This suggests that Jonas is much like any other...
There are a number of things Jonas says which define him. In chapter one for example, he says the following to his friend, Asher, after he had made a mistake causing them to lose a match:
"That's it, Asher! You're released!"
This suggests that Jonas is much like any other child who would sometimes forget the rules. Using the word 'released' in an inappropriate context was sternly frowned upon and Jonas momentarily forgot himself. He was later admonished and felt guilty about what he said and apologized to Asher.
In the same chapter, Jonas states the following about the coming Ceremony of Twelve where he would be assigned:
"I'm feeling apprehensive," he confessed, glad that the appropriate descriptive word had finally come to him...
"I know there's really nothing to worry about," Jonas explained, "and that every adult has been through it. I know you have, Father, and you too, Mother. But it's the Ceremony that I'm apprehensive about. It's almost December."
What he says indicates that Jonas also is not that assured about his position and hates uncertainty. He does not absolutely know what he wants to be assigned as, unlike so many others his age who know with greater certainty what they wish to be.
The following quote, from chapter 2, shows that Jonas is a caring, concerned individual. He expresses worry about Asher:
"I worry a little about Asher's Assignment," Jonas confessed. "Asher's such fun. But he doesn't really have any serious interests. He makes a game out of everything."
He is also loyal and wishes to retain whatever close ties he has formed with others, as the following quote signifies:
"Asher and I will always be friends," he said firmly. "And there will still be school."
In chapter three we learn that Jonas has a different perception of things. He sees what others do not:
"Ash?" he had called. "Does anything seem strange to you? About the apple?"
Jonas has noticed a change in the apple, something that Ash was unaware of. Jonas soon learns that he is the only one who notices these differences and finds out, even later, that it is normal for one such as he and is one of the reasons why he would be assigned Receiver of Memory.
What Jonas says in chapter four tells us that he is inquisitive and eager to understand why things are done in a certain why and what the outcomes of such actions are. When he is at The House of the Old, he asks one of the old people he takes care of:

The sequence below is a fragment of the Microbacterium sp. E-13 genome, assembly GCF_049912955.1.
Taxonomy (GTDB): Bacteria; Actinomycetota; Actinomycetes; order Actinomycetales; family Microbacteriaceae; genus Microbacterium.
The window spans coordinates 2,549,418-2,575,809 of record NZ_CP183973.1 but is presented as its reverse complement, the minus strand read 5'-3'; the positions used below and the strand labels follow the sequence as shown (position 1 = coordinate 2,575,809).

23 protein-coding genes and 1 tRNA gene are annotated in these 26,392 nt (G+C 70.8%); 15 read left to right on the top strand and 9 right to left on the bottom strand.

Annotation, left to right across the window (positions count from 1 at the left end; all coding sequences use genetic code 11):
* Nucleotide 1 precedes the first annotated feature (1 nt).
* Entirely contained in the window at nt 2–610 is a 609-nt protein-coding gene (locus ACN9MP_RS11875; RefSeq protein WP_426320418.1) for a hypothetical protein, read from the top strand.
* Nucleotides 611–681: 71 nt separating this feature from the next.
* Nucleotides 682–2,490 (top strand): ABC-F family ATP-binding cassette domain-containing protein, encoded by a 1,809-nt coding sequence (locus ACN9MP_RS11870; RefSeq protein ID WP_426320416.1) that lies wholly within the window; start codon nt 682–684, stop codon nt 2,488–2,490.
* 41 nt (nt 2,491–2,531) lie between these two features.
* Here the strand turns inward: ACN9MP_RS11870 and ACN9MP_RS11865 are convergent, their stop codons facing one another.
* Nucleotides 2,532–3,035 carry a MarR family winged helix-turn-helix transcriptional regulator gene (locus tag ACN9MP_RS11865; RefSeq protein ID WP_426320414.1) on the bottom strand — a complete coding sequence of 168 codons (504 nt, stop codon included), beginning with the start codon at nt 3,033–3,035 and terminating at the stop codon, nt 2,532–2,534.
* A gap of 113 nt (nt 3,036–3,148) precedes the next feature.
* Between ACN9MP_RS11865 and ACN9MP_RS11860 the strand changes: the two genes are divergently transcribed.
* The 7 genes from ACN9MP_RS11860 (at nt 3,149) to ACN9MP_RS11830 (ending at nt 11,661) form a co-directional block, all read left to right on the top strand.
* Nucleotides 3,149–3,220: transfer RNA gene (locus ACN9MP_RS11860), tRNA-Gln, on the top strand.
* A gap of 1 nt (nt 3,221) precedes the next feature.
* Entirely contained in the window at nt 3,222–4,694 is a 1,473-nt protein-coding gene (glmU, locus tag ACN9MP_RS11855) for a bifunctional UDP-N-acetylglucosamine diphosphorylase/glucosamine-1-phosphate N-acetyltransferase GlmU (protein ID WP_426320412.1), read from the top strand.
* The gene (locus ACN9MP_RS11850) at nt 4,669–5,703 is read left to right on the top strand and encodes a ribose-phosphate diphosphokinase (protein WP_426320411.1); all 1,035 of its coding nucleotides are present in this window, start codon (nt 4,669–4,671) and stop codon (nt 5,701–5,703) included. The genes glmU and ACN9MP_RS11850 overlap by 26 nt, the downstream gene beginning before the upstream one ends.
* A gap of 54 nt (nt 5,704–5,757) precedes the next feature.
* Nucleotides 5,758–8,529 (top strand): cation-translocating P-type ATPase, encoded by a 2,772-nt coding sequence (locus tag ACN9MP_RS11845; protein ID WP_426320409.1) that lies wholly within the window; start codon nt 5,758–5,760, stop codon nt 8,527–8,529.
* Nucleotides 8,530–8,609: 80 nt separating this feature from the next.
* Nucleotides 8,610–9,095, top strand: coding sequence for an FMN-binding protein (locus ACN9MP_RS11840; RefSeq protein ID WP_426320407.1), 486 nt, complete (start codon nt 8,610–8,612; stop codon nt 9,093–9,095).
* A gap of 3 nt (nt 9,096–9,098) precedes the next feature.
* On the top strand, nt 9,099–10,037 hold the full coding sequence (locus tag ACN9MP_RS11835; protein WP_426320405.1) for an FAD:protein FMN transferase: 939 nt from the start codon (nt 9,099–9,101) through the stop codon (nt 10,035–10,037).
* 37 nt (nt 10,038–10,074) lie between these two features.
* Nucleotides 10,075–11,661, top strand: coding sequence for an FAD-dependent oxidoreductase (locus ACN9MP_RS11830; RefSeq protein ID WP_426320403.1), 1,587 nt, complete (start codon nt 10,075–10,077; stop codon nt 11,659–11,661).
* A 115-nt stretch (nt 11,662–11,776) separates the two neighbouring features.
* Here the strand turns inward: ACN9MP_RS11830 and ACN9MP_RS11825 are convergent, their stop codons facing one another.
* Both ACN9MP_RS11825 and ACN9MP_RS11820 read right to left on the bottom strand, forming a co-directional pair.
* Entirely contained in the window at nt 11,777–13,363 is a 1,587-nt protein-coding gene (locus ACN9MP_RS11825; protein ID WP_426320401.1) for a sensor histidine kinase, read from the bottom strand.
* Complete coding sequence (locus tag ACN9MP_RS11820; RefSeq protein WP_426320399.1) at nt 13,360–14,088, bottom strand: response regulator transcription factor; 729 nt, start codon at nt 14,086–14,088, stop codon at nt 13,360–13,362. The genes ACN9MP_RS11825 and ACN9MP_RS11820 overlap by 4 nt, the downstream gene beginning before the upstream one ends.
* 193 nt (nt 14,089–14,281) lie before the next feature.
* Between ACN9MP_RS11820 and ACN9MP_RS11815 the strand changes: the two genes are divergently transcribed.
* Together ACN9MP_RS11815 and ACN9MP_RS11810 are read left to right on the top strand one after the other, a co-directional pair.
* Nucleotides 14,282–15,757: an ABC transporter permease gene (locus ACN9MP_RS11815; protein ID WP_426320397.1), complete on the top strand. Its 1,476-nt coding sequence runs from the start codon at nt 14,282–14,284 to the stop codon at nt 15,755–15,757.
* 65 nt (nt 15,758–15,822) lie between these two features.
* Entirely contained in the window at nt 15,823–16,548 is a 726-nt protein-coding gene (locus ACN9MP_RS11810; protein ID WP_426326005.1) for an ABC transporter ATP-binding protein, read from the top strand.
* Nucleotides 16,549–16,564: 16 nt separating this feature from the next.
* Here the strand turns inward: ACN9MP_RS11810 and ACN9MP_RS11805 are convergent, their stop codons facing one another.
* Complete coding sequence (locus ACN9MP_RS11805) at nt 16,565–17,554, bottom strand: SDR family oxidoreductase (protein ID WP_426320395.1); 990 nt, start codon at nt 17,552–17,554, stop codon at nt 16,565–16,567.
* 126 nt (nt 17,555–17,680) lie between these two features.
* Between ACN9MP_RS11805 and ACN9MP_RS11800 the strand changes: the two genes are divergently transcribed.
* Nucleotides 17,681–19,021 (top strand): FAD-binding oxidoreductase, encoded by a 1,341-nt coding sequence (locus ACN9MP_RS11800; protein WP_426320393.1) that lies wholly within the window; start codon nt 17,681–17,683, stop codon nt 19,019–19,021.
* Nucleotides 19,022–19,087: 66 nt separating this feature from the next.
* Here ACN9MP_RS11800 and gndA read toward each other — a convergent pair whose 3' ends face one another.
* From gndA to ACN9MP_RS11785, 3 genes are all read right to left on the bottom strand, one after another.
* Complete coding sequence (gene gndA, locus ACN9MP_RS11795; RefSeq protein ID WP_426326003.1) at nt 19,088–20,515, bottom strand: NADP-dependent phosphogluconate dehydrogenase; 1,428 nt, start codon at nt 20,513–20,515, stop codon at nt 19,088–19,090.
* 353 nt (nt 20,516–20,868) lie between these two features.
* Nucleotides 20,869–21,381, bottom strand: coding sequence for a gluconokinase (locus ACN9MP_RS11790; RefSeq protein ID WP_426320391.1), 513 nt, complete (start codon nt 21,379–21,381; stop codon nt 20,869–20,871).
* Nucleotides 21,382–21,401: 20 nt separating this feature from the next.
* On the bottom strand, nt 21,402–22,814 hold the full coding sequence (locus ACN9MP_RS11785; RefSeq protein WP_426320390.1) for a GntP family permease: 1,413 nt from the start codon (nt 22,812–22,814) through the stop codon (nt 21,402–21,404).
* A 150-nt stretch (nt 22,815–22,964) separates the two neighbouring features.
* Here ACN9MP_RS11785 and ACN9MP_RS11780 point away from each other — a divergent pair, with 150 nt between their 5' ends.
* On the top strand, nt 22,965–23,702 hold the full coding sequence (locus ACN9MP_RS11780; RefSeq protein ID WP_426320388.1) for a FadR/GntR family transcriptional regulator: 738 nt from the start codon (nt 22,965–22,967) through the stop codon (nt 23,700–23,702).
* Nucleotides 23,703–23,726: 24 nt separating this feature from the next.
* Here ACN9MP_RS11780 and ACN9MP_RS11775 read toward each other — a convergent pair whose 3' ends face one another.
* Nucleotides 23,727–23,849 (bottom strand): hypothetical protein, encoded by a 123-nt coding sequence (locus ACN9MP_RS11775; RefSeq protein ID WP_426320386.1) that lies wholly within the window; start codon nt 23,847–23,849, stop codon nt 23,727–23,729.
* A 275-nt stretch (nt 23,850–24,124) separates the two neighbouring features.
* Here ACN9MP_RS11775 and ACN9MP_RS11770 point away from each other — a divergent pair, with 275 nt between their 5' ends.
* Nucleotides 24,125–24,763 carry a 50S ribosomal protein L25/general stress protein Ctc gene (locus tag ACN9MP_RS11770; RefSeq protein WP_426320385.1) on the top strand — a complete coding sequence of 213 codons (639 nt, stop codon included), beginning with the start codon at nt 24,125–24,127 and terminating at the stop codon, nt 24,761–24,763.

"Larissa,... what happens when they make the actual release? Where exactly did Roberto go?"
Larissa, as old as she is, cannot give him an answer since she, unlike him, probably never wanted to know and unconditionally accepted whatever she was told. This also tells us that Jonas is determined to find answers and is always seeking them. This is further emphasized later in chapter six, when he speaks to Asher about those who had left the community and gone elsewhere:
"Anyway," Jonas pointed out, "have you ever once known of anyone—I mean really known for sure, Asher, not just heard a story about it—who joined another community?"
In chapter 10, we are made aware of Jonas' respectful nature when he speaks out of turn when addressing the old Receiver of Memory and says:
"I apologize for interrupting," he added quickly.
This tells us that even though Jonas is different, he has retained the values that he has been taught and can discern between those which are good and those which are not. Although he later rebels against his community by later leaving it, he has retained the good and not adopted the bad.
When Jonas learns about sunshine from The Giver in chapter 11, he concludes:
Before Sameness. Before Climate Control," Jonas added.
This indicates a keen awareness and intelligence. Jonas has the ability to think originally and arrive at conclusions, something else that makes him different. The rest of the community seem to accept what thy are taught and never think 'outside the box' - their perspective and insight is limited. The Giver observes this and comments that, 'you receive well and learn quickly.'
From the above it should be clear that Jonas is a complex character. He displays much more of this complexity in later chapters and it is this which eventually leads him to realize that there is something wrong with their society and that he has to rescue Gabriel and escape.
Before their escape, he tells the sleeping Gabriel:
"Things could change, Gabe,... Things could be different. I don't know how, but there must be some way for things to be different. There could be colors.